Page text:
Hafuboti [CC BY-SA 4.0 (https://creativecommons.org/licenses/by-sa/4.0)%5D

LGBTQ+: Beyond Marriage

Given the fact that October is LGBT History Month, I think that it is both important and appropriate to dedicate a blog post during the month to the topic of LGBTQ+ issues.

In particular, I want to use this post as a warning against viewing LGBTQ+ history in the way that many of us view the civil rights movement for African Americans: ending with one or two major events.

In history classes, the African American civil rights movement is often taught as having ended decades ago, with legislation like the Civil Rights Act of 1964 and the Voting Rights Act of 1965. This is the case, even though many civil rights problems still remain in 2017.

I fear that many of us in future generations will view the LGBTQ+ civil rights movement in a similar way: ending with one or two major events. The only difference is that instead of the Voting Rights Act and the Civil Rights Act with African American civil rights, we have the allowance of same-sex marriage in all fifty states and the lifting of “Don’t ask, don’t tell” with LGBTQ+ rights.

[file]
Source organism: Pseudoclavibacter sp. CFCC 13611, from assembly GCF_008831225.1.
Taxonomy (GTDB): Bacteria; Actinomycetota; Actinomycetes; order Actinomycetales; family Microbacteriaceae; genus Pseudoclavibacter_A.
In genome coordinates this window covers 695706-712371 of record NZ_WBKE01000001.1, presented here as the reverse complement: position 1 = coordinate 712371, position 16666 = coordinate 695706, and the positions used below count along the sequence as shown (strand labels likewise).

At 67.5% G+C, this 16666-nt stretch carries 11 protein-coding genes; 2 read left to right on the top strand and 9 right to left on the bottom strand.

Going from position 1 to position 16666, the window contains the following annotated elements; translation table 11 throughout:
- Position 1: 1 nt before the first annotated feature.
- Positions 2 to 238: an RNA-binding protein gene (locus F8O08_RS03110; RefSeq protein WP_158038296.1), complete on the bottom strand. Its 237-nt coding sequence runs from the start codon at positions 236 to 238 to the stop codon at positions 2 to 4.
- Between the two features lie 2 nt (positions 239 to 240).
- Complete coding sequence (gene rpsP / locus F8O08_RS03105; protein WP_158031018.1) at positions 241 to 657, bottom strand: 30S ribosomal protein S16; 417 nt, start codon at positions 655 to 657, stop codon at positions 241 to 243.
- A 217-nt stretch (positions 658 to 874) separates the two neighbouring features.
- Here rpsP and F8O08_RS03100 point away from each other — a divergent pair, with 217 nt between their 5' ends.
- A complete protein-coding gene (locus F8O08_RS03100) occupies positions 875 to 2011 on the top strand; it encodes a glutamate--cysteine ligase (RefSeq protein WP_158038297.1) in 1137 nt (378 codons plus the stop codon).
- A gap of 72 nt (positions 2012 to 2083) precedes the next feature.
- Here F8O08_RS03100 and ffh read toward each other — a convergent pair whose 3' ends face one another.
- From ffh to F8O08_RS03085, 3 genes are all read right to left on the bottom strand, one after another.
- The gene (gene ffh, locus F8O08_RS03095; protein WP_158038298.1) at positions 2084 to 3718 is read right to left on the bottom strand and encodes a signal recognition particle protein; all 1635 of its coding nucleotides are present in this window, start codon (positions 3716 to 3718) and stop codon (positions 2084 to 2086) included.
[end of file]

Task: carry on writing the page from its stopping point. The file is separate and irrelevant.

The problem, however, is that there are many LGBTQ+ civil rights which should exist but don’t. Here are a few examples:

  1. Most states have no laws regarding discrimination in schools on the basis of sexual orientation or gender identity.
  2. Most states do not prohibit housing discrimination on the basis of sexual orientation or gender identity.
  3. Many states do not address hate crimes that are on the basis of sexual orientation or gender identity.
  4. Most states do not prohibit discrimination at public accommodations on the basis of sexual orientation or gender identity.

I can add many other things to the list, but the point of having this list is to show that the LGBTQ+ rights movement should not be viewed as ending just because the Supreme Court made same-sex marriage legal. That was one step in the process for securing LGBTQ+ rights, but it is by no means the only step or the last step.

If people view the decision to legalize same-sex marriage as the last or only step in achieving LGBTQ+ civil rights, then issues such as the ones I mention above will continue to exist for decades to come. Hopefully, that won’t be the case.

Here is a map showing states and where they stand on a variety of LGBTQ+ issues—this map from the Human Rights Campaign: https://www.hrc.org/state-maps